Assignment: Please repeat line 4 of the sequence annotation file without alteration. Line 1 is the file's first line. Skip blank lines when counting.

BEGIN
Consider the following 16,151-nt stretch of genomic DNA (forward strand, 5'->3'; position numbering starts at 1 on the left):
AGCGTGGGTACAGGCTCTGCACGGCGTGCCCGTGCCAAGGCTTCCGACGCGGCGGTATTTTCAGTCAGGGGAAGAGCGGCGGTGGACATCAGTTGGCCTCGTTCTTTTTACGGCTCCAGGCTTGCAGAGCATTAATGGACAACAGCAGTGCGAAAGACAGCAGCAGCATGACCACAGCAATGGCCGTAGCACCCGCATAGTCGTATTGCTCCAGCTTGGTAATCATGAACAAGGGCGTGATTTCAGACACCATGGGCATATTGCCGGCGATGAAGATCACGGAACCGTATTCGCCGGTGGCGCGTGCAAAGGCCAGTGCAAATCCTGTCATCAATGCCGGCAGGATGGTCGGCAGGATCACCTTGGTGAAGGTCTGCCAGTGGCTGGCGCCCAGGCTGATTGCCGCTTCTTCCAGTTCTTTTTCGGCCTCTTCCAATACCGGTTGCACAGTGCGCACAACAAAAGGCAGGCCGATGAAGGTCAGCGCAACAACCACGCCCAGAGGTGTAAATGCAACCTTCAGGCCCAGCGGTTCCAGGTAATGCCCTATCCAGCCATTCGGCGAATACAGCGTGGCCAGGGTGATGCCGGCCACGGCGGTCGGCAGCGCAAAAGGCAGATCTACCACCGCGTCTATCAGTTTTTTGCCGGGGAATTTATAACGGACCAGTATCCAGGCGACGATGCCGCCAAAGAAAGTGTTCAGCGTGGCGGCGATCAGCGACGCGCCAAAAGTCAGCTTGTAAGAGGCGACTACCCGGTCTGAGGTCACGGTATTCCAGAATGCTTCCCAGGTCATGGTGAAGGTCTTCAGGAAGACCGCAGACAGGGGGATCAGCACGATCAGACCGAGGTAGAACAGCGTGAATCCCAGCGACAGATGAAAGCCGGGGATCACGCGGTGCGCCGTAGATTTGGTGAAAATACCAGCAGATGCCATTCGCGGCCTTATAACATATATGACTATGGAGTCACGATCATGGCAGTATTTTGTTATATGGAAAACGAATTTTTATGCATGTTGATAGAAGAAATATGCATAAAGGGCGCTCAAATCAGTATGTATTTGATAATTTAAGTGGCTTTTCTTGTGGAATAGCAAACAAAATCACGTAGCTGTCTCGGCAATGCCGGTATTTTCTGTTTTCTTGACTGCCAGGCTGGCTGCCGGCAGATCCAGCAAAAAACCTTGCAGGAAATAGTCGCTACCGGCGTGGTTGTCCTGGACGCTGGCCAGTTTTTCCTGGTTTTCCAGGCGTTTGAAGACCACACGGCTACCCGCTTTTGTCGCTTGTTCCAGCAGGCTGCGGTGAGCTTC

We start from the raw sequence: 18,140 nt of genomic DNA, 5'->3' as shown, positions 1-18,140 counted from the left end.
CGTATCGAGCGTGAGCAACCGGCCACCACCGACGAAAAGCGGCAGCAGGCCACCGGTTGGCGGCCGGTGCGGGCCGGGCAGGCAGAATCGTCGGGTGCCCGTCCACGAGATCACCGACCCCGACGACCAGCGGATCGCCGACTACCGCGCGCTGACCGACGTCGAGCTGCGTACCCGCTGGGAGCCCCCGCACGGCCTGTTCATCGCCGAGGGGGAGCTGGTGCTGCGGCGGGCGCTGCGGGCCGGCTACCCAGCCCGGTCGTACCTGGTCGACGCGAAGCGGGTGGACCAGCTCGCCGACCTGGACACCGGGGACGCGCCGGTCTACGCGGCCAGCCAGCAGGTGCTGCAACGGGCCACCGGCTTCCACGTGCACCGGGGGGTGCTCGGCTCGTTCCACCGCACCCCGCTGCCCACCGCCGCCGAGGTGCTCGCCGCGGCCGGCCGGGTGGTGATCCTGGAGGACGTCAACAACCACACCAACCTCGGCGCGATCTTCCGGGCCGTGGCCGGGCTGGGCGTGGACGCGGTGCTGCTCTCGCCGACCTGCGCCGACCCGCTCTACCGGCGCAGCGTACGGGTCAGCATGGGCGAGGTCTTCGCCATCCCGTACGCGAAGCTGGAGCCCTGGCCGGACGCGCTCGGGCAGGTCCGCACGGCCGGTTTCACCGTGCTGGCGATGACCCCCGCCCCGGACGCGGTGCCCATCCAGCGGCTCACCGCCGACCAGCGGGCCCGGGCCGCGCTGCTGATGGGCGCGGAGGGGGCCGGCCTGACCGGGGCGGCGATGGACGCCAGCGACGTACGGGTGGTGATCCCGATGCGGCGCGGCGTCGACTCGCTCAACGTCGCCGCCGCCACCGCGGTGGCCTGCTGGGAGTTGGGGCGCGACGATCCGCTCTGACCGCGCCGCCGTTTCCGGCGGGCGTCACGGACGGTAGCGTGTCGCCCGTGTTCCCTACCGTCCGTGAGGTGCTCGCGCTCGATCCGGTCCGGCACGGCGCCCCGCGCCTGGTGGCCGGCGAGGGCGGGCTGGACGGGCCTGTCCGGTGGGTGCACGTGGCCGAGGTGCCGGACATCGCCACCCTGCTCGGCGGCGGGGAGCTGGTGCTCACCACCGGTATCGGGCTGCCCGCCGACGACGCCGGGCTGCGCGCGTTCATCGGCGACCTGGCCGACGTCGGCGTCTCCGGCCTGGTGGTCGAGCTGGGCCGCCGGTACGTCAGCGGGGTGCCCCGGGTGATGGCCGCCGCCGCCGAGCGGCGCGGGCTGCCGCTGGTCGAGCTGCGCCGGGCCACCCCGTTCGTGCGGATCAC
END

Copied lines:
CGTATCGAGCGTGAGCAACCGGCCACCACCGACGAAAAGCGGCAGCAGGCCACCGGTTGGCGGCCGGTGCGGGCCGGGCAGGCAGAATCGTCGGGTGCCCGTCCACGAGATCACCGACCCCGACGACCAGCGGATCGCCGACTACCGCGCGCTGACCGACGTCGAGCTGCGTACCCGCTGGGAGCCCCCGCACGGCCTGTTCATCGCCGAGGGGGAGCTGGTGCTGCGGCGGGCGCTGCGGGCCGGCTACCCAGCCCGGTCGTACCTGGTCGACGCGAAGCGGGTGGACCAGCTCGCCGACCTGGACACCGGGGACGCGCCGGTCTACGCGGCCAGCCAGCAGGTGCTGCAACGGGCCACCGGCTTCCACGTGCACCGGGGGGTGCTCGGCTCGTTCCACCGCACCCCGCTGCCCACCGCCGCCGAGGTGCTCGCCGCGGCCGGCCGGGTGGTGATCCTGGAGGACGTCAACAACCACACCAACCTCGGCGCGATCTTCCGGGCCGTGGCCGGGCTGGGCGTGGACGCGGTGCTGCTCTCGCCGACCTGCGCCGACCCGCTCTACCGGCGCAGCGTACGGGTCAGCATGGGCGAGGTCTTCGCCATCCCGTACGCGAAGCTGGAGCCCTGGCCGGACGCGCTCGGGCAGGTCCGCACGGCCGGTTTCACCGTGCTGGCGATGACCCCCGCCCCGGACGCGGTGCCCATCCAGCGGCTCACCGCCGACCAGCGGGCCCGGGCCGCGCTGCTGATGGGCGCGGAGGGGGCCGGCCTGACCGGGGCGGCGATGGACGCCAGCGACGTACGGGTGGTGATCCCGATGCGGCGCGGCGTCGACTCGCTCAACGTCGCCGCCGCCACCGCGGTGGCCTGCTGGGAGTTGGGGCGCGACGATCCGCTCTGACCGCGCCGCCGTTTCCGGCGGGCGTCACGGACGGTAGCGTGTCGCCCGTGTTCCCTACCGTCCGTGAGGTGCTCGCGCTCGATCCGGTCCGGCACGGCGCCCCGCGCCTGGTGGCCGGCGAGGGCGGGCTGGACGGGCCTGTCCGGTGGGTGCACGTGGCCGAGGTGCCGGACATCGCCACCCTGCTCGGCGGCGGGGAGCTGGTGCTCACCACCGGTATCGGGCTGCCCGCCGACGACGCCGGGCTGCGCGCGTTCATCGGCGACCTGGCCGACGTCGGCGTCTCCGGCCTGGTGGTCGAGCTGGGCCGCCGGTACGTCAGCGGGGTGCCCCGGGTGATGGCCGCCGCCGCCGAGCGGCGCGGGCTGCCGCTGGTCGAGCTGCGCCGGGCCACCCCGTTCGTGCGGATCAC